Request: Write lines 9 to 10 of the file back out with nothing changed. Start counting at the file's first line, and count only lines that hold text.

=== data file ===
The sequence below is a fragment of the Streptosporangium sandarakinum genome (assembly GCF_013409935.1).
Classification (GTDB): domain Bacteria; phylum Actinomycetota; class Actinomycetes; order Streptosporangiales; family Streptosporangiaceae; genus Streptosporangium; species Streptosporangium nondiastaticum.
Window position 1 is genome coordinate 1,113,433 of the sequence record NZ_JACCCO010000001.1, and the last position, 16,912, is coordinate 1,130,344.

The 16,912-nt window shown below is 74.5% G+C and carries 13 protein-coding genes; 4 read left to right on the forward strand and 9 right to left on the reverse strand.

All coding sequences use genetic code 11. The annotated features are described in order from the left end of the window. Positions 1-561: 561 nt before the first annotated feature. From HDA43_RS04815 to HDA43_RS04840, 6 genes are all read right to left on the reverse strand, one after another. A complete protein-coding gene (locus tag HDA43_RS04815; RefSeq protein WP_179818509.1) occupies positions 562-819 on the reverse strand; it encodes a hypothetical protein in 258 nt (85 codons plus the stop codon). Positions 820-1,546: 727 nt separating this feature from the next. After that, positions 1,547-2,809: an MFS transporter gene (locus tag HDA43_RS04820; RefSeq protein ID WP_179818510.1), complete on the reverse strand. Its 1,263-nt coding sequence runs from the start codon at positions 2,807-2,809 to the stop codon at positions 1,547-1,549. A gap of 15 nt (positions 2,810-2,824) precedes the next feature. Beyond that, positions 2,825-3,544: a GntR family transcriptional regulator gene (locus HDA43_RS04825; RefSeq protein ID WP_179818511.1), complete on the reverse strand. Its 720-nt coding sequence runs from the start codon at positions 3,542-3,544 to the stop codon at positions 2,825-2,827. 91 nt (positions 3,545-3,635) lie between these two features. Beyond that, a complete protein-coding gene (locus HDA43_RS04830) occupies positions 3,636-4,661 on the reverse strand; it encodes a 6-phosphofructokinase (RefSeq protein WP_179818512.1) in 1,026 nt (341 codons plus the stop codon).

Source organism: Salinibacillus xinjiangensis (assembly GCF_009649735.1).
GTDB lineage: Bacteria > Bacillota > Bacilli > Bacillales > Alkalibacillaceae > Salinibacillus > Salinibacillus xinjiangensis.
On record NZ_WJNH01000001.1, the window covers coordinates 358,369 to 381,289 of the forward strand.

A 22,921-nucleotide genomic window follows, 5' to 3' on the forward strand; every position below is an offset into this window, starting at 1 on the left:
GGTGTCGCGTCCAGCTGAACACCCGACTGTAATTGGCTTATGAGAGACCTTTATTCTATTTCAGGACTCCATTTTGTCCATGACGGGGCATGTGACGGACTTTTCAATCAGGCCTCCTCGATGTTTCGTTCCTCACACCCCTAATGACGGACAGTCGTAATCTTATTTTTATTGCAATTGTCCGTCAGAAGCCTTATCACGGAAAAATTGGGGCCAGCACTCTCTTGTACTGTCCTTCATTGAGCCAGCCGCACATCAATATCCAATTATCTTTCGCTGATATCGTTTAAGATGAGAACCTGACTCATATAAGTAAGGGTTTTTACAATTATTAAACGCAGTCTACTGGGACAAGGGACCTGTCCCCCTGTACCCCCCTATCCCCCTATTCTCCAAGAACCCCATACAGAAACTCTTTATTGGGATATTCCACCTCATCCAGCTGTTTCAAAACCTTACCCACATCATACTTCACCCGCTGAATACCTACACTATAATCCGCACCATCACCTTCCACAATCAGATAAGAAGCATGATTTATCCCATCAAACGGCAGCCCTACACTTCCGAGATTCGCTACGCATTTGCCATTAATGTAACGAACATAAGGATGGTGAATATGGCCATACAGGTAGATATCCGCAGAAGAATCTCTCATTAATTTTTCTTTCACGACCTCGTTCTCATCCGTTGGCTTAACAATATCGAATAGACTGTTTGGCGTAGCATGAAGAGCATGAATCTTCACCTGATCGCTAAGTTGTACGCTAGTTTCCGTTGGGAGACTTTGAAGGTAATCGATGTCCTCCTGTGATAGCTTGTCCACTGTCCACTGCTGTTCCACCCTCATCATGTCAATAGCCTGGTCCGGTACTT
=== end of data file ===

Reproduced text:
A 22,921-nucleotide genomic window follows, 5' to 3' on the forward strand; every position below is an offset into this window, starting at 1 on the left:
GGTGTCGCGTCCAGCTGAACACCCGACTGTAATTGGCTTATGAGAGACCTTTATTCTATTTCAGGACTCCATTTTGTCCATGACGGGGCATGTGACGGACTTTTCAATCAGGCCTCCTCGATGTTTCGTTCCTCACACCCCTAATGACGGACAGTCGTAATCTTATTTTTATTGCAATTGTCCGTCAGAAGCCTTATCACGGAAAAATTGGGGCCAGCACTCTCTTGTACTGTCCTTCATTGAGCCAGCCGCACATCAATATCCAATTATCTTTCGCTGATATCGTTTAAGATGAGAACCTGACTCATATAAGTAAGGGTTTTTACAATTATTAAACGCAGTCTACTGGGACAAGGGACCTGTCCCCCTGTACCCCCCTATCCCCCTATTCTCCAAGAACCCCATACAGAAACTCTTTATTGGGATATTCCACCTCATCCAGCTGTTTCAAAACCTTACCCACATCATACTTCACCCGCTGAATACCTACACTATAATCCGCACCATCACCTTCCACAATCAGATAAGAAGCATGATTTATCCCATCAAACGGCAGCCCTACACTTCCGAGATTCGCTACGCATTTGCCATTAATGTAACGAACATAAGGATGGTGAATATGGCCATACAGGTAGATATCCGCAGAAGAATCTCTCATTAATTTTTCTTTCACGACCTCGTTCTCATCCGTTGGCTTAACAATATCGAATAGACTGTTTGGCGTAGCATGAAGAGCATGAATCTTCACCTGATCGCTAAGTTGTACGCTAGTTTCCGTTGGGAGACTTTGAAGGTAATCGATGTCCTCCTGTGATAGCTTGTCCACTGTCCACTGCTGTTCCACCCTCATCATGTCAATAGCCTGGTCCGGTACTT